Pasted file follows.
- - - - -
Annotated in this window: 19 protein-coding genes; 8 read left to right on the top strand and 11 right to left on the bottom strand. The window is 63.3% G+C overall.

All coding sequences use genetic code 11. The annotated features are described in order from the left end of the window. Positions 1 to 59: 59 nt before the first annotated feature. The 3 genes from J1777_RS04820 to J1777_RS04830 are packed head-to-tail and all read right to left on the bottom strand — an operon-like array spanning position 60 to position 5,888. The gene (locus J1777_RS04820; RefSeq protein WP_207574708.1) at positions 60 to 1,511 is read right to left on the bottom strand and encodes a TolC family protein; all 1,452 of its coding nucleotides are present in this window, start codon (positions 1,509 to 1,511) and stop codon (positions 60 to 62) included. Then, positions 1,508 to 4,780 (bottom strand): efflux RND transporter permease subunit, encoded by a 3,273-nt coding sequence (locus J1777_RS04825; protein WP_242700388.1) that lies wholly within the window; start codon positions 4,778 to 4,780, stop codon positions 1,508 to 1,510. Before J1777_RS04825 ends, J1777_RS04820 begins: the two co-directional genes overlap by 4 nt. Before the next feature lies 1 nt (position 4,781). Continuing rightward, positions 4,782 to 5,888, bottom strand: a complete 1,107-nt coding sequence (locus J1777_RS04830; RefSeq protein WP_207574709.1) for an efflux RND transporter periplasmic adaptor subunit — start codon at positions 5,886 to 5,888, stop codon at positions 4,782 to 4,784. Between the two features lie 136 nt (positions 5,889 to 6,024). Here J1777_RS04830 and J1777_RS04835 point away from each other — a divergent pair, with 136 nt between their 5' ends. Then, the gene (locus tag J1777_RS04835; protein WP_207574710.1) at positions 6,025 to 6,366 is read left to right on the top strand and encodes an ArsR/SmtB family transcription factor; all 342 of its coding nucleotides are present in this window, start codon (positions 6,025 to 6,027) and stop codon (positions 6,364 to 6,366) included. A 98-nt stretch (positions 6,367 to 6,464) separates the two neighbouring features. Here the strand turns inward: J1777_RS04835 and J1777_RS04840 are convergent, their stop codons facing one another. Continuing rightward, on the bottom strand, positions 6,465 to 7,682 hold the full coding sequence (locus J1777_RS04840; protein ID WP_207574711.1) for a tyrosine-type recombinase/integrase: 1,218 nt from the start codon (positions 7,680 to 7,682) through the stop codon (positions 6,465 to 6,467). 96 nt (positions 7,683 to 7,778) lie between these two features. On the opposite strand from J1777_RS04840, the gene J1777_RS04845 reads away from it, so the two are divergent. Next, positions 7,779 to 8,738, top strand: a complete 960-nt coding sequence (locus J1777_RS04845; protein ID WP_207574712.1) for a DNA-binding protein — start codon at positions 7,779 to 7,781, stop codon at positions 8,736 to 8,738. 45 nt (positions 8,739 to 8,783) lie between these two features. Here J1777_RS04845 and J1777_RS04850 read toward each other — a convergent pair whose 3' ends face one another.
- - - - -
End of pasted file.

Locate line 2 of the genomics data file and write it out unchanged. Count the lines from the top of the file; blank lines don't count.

All coding sequences use genetic code 11. The annotated features are described in order from the left end of the window. Positions 1 to 59: 59 nt before the first annotated feature. The 3 genes from J1777_RS04820 to J1777_RS04830 are packed head-to-tail and all read right to left on the bottom strand — an operon-like array spanning position 60 to position 5,888. The gene (locus J1777_RS04820; RefSeq protein WP_207574708.1) at positions 60 to 1,511 is read right to left on the bottom strand and encodes a TolC family protein; all 1,452 of its coding nucleotides are present in this window, start codon (positions 1,509 to 1,511) and stop codon (positions 60 to 62) included. Then, positions 1,508 to 4,780 (bottom strand): efflux RND transporter permease subunit, encoded by a 3,273-nt coding sequence (locus J1777_RS04825; protein WP_242700388.1) that lies wholly within the window; start codon positions 4,778 to 4,780, stop codon positions 1,508 to 1,510. Before J1777_RS04825 ends, J1777_RS04820 begins: the two co-directional genes overlap by 4 nt. Before the next feature lies 1 nt (position 4,781). Continuing rightward, positions 4,782 to 5,888, bottom strand: a complete 1,107-nt coding sequence (locus J1777_RS04830; RefSeq protein WP_207574709.1) for an efflux RND transporter periplasmic adaptor subunit — start codon at positions 5,886 to 5,888, stop codon at positions 4,782 to 4,784. Between the two features lie 136 nt (positions 5,889 to 6,024). Here J1777_RS04830 and J1777_RS04835 point away from each other — a divergent pair, with 136 nt between their 5' ends. Then, the gene (locus tag J1777_RS04835; protein WP_207574710.1) at positions 6,025 to 6,366 is read left to right on the top strand and encodes an ArsR/SmtB family transcription factor; all 342 of its coding nucleotides are present in this window, start codon (positions 6,025 to 6,027) and stop codon (positions 6,364 to 6,366) included. A 98-nt stretch (positions 6,367 to 6,464) separates the two neighbouring features. Here the strand turns inward: J1777_RS04835 and J1777_RS04840 are convergent, their stop codons facing one another. Continuing rightward, on the bottom strand, positions 6,465 to 7,682 hold the full coding sequence (locus J1777_RS04840; protein ID WP_207574711.1) for a tyrosine-type recombinase/integrase: 1,218 nt from the start codon (positions 7,680 to 7,682) through the stop codon (positions 6,465 to 6,467). 96 nt (positions 7,683 to 7,778) lie between these two features. On the opposite strand from J1777_RS04840, the gene J1777_RS04845 reads away from it, so the two are divergent. Next, positions 7,779 to 8,738, top strand: a complete 960-nt coding sequence (locus J1777_RS04845; protein ID WP_207574712.1) for a DNA-binding protein — start codon at positions 7,779 to 7,781, stop codon at positions 8,736 to 8,738. 45 nt (positions 8,739 to 8,783) lie between these two features. Here J1777_RS04845 and J1777_RS04850 read toward each other — a convergent pair whose 3' ends face one another.